The Novel of the Black Seal shares an element of Buchan’s tale which is also evident in a lot of M.R. James’ work that of academic study becoming embroiled in real situations of archeological, anthropological or folkloric horror. In this case case we find explorations of a subterranean site in the Grey Hills of Wales turning up more than expected. The existence and nature of the denizens of a Faerie Otherworld coexisting with our own goes against any Disneyfied Tinkerbell ‘airy-fairy’ conceptions of the ‘Little People’ of folklore and presents us with a forgotten, hidden swarthy, troglodyte race. In being of its time, perhaps the most horrific scene is implied rather than graphically explained. This works to its advantage, for in contemplation of the origins of the conception of the strange servant boy in the tale, I found myself genuinely unsettled. This tale went on to inspire both HP Lovecraft and Robert Howard in their weird fiction writing.
It was in connection to the Machen story incidentally, that I thought of the comparatively low incidence of classic tales fitting a Folk Horror vein being adapted to film during this current current Folk Horror revival. Rather than ‘karaoke’ versions of The Wicker Man, it would be good to see more of the old stories brought to the silver screen. This train of thought commuted my mind to the (criminally little-known) film adaption of a collection of Machen tales, Holy Terrors (2018) by Mark Goodall and Julian Butler (see https://folkhorrorrevival.com/2018/01/19/holy-terrors-film-review/ ) and I think that they would be perfect to adapt Forests Damned and Furrows Cursed to film as a portmanteau – an Amicus-anthology style Folk Horror film if you will.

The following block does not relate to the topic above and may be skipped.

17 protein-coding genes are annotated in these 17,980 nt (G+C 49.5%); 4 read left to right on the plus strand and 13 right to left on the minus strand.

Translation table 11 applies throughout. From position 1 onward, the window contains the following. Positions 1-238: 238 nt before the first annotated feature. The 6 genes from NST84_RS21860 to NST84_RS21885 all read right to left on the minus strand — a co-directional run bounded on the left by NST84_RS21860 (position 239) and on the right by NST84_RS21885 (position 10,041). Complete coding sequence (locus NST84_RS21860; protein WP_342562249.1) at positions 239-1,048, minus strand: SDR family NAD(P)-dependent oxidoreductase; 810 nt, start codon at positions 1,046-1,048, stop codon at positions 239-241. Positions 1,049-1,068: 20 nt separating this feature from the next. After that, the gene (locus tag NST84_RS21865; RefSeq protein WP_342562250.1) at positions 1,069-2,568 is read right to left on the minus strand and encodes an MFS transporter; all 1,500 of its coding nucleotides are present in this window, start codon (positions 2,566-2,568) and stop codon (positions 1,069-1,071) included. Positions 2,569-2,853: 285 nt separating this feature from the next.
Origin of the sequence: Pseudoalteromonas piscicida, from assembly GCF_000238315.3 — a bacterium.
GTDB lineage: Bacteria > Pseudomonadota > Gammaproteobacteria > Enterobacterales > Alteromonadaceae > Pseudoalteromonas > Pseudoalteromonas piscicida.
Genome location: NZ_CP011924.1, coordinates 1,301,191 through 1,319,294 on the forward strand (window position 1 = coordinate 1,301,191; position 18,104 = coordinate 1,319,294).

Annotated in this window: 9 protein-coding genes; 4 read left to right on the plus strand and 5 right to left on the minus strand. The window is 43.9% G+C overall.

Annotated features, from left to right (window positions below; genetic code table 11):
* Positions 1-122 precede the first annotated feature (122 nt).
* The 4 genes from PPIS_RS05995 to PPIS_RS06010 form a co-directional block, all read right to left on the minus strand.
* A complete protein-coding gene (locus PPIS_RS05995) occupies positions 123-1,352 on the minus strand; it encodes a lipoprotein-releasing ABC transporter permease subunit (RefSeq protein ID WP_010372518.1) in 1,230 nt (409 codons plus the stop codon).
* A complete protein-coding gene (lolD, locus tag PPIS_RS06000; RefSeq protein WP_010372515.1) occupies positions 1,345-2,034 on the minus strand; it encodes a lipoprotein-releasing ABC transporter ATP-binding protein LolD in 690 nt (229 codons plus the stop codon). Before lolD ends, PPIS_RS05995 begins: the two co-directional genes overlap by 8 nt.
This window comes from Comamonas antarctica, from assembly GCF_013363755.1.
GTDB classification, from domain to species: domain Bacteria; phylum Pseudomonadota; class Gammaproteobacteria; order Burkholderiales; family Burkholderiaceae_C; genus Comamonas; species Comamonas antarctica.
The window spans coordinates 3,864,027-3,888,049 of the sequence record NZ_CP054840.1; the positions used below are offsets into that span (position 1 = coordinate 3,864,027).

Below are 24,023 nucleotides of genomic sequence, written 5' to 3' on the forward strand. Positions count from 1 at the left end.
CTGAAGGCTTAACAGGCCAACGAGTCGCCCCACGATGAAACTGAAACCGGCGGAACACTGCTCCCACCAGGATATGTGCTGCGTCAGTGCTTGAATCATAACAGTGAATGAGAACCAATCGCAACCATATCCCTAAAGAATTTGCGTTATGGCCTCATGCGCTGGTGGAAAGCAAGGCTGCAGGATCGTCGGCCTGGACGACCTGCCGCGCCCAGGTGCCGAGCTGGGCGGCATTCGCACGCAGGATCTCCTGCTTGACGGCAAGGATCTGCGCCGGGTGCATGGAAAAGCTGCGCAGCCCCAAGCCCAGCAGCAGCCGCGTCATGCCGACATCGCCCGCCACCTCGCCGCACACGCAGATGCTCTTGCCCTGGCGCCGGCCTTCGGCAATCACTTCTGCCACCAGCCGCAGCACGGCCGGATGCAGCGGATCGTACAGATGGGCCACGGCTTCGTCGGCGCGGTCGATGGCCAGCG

Anyway I digress, so on with the book …

Vernon Lee aka Violet Paget

Next up we have Dionea by Vernon Lee. Originally published in 1890, Vernon Lee was actually the pseudonym of Violet Paget (1856 – 1935). Paget was a strong proponent of feminism but was published under a masculine pen-name. The author’s own contemplation and experience of gender matters can offer a further context to the story of Dionea, a foundling child raised in an Italian convent. Dionea does not care for the studies, chores and sewing that the nuns put her too and instead is drawn more to nature. As she gets older, her independence of thought – her perhaps even feral nature puts her at odds with the convent and later beyond those cloistered walls. Dionea’s strength of character and wild free-spirit is even seen to affect the fate of others and she is viewed with both suspicion and superstition. The return of buried paganism is a recurring element through different examples of Folk Horror, which marks Dionea’s place in this book and the Folk Horror canon, and the voice behind it is a refreshing interlude to the male, quite conservative – despite the themes, uttering of the other featured tale-tellers.

Algernon Blackwood: Illustration by Andy Paciorek